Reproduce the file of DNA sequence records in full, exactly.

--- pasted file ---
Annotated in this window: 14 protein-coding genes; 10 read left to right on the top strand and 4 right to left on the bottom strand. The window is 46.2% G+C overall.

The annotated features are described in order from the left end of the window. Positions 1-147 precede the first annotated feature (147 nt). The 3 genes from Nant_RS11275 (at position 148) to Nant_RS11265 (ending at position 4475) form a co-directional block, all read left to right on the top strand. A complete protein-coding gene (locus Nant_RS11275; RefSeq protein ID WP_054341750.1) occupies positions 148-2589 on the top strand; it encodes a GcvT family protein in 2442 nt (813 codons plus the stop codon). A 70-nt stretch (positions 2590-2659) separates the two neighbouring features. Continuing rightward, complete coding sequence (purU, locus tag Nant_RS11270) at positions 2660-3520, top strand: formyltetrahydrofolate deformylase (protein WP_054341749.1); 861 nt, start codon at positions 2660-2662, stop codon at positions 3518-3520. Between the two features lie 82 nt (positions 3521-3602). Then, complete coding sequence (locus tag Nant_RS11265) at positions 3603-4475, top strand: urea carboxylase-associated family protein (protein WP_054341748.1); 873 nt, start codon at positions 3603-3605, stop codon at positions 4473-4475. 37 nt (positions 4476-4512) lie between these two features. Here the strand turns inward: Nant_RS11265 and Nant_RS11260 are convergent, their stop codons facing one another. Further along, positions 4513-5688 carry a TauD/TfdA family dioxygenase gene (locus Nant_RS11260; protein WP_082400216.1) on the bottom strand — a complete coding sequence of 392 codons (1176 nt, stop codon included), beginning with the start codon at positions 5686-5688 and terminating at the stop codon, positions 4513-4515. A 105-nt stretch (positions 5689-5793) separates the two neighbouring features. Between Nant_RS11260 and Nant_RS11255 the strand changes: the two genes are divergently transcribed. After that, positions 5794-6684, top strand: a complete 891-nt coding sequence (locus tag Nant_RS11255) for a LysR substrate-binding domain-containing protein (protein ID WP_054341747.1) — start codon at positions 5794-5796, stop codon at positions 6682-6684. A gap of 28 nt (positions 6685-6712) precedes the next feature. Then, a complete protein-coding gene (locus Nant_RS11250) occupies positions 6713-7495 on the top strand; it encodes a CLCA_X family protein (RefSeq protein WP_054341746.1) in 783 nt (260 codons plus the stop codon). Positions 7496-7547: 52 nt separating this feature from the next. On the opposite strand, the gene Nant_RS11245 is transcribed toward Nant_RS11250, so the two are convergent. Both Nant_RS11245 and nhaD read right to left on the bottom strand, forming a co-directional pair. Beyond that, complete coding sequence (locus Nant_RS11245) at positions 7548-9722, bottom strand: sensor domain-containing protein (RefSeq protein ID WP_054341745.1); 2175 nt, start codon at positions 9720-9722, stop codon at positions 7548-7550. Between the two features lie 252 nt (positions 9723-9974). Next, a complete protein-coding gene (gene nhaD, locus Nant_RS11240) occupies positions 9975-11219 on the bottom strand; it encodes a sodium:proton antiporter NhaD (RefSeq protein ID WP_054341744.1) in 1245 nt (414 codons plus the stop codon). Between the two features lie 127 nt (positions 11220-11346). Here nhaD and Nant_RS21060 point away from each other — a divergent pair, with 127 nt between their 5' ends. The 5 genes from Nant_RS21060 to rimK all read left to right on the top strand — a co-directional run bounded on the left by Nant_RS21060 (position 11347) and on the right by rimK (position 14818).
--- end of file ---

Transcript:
Annotated in this window: 14 protein-coding genes; 10 read left to right on the top strand and 4 right to left on the bottom strand. The window is 46.2% G+C overall.

The annotated features are described in order from the left end of the window. Positions 1-147 precede the first annotated feature (147 nt). The 3 genes from Nant_RS11275 (at position 148) to Nant_RS11265 (ending at position 4475) form a co-directional block, all read left to right on the top strand. A complete protein-coding gene (locus Nant_RS11275; RefSeq protein ID WP_054341750.1) occupies positions 148-2589 on the top strand; it encodes a GcvT family protein in 2442 nt (813 codons plus the stop codon). A 70-nt stretch (positions 2590-2659) separates the two neighbouring features. Continuing rightward, complete coding sequence (purU, locus tag Nant_RS11270) at positions 2660-3520, top strand: formyltetrahydrofolate deformylase (protein WP_054341749.1); 861 nt, start codon at positions 2660-2662, stop codon at positions 3518-3520. Between the two features lie 82 nt (positions 3521-3602). Then, complete coding sequence (locus tag Nant_RS11265) at positions 3603-4475, top strand: urea carboxylase-associated family protein (protein WP_054341748.1); 873 nt, start codon at positions 3603-3605, stop codon at positions 4473-4475. 37 nt (positions 4476-4512) lie between these two features. Here the strand turns inward: Nant_RS11265 and Nant_RS11260 are convergent, their stop codons facing one another. Further along, positions 4513-5688 carry a TauD/TfdA family dioxygenase gene (locus Nant_RS11260; protein WP_082400216.1) on the bottom strand — a complete coding sequence of 392 codons (1176 nt, stop codon included), beginning with the start codon at positions 5686-5688 and terminating at the stop codon, positions 4513-4515. A 105-nt stretch (positions 5689-5793) separates the two neighbouring features. Between Nant_RS11260 and Nant_RS11255 the strand changes: the two genes are divergently transcribed. After that, positions 5794-6684, top strand: a complete 891-nt coding sequence (locus tag Nant_RS11255) for a LysR substrate-binding domain-containing protein (protein ID WP_054341747.1) — start codon at positions 5794-5796, stop codon at positions 6682-6684. A gap of 28 nt (positions 6685-6712) precedes the next feature. Then, a complete protein-coding gene (locus Nant_RS11250) occupies positions 6713-7495 on the top strand; it encodes a CLCA_X family protein (RefSeq protein WP_054341746.1) in 783 nt (260 codons plus the stop codon). Positions 7496-7547: 52 nt separating this feature from the next. On the opposite strand, the gene Nant_RS11245 is transcribed toward Nant_RS11250, so the two are convergent. Both Nant_RS11245 and nhaD read right to left on the bottom strand, forming a co-directional pair. Beyond that, complete coding sequence (locus Nant_RS11245) at positions 7548-9722, bottom strand: sensor domain-containing protein (RefSeq protein ID WP_054341745.1); 2175 nt, start codon at positions 9720-9722, stop codon at positions 7548-7550. Between the two features lie 252 nt (positions 9723-9974). Next, a complete protein-coding gene (gene nhaD, locus Nant_RS11240) occupies positions 9975-11219 on the bottom strand; it encodes a sodium:proton antiporter NhaD (RefSeq protein ID WP_054341744.1) in 1245 nt (414 codons plus the stop codon). Between the two features lie 127 nt (positions 11220-11346). Here nhaD and Nant_RS21060 point away from each other — a divergent pair, with 127 nt between their 5' ends. The 5 genes from Nant_RS21060 to rimK all read left to right on the top strand — a co-directional run bounded on the left by Nant_RS21060 (position 11347) and on the right by rimK (position 14818).